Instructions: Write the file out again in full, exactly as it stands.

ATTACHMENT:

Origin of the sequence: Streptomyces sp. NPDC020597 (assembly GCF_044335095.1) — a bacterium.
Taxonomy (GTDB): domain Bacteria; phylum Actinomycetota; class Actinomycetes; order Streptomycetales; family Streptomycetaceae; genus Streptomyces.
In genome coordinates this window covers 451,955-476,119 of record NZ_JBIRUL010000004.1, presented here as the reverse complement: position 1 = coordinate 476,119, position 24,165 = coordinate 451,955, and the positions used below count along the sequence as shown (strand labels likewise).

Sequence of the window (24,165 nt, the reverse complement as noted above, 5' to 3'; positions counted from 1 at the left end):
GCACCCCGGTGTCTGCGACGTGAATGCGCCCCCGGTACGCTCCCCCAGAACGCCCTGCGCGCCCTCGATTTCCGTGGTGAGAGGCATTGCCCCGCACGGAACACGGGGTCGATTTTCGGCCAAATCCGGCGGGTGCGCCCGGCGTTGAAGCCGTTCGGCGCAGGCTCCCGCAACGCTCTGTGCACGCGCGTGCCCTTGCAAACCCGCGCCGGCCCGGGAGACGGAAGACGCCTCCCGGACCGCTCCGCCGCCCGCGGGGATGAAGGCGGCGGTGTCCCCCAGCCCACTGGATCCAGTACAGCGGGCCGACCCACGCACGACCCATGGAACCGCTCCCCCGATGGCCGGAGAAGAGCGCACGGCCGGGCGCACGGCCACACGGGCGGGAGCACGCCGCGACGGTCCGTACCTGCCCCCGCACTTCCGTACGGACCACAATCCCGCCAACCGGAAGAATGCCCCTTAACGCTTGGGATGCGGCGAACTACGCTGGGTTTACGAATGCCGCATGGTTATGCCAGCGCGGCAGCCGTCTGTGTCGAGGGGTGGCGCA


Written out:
Origin of the sequence: Streptomyces sp. NPDC020597 (assembly GCF_044335095.1) — a bacterium.
Taxonomy (GTDB): domain Bacteria; phylum Actinomycetota; class Actinomycetes; order Streptomycetales; family Streptomycetaceae; genus Streptomyces.
In genome coordinates this window covers 451,955-476,119 of record NZ_JBIRUL010000004.1, presented here as the reverse complement: position 1 = coordinate 476,119, position 24,165 = coordinate 451,955, and the positions used below count along the sequence as shown (strand labels likewise).

Sequence of the window (24,165 nt, the reverse complement as noted above, 5' to 3'; positions counted from 1 at the left end):
GCACCCCGGTGTCTGCGACGTGAATGCGCCCCCGGTACGCTCCCCCAGAACGCCCTGCGCGCCCTCGATTTCCGTGGTGAGAGGCATTGCCCCGCACGGAACACGGGGTCGATTTTCGGCCAAATCCGGCGGGTGCGCCCGGCGTTGAAGCCGTTCGGCGCAGGCTCCCGCAACGCTCTGTGCACGCGCGTGCCCTTGCAAACCCGCGCCGGCCCGGGAGACGGAAGACGCCTCCCGGACCGCTCCGCCGCCCGCGGGGATGAAGGCGGCGGTGTCCCCCAGCCCACTGGATCCAGTACAGCGGGCCGACCCACGCACGACCCATGGAACCGCTCCCCCGATGGCCGGAGAAGAGCGCACGGCCGGGCGCACGGCCACACGGGCGGGAGCACGCCGCGACGGTCCGTACCTGCCCCCGCACTTCCGTACGGACCACAATCCCGCCAACCGGAAGAATGCCCCTTAACGCTTGGGATGCGGCGAACTACGCTGGGTTTACGAATGCCGCATGGTTATGCCAGCGCGGCAGCCGTCTGTGTCGAGGGGTGGCGCA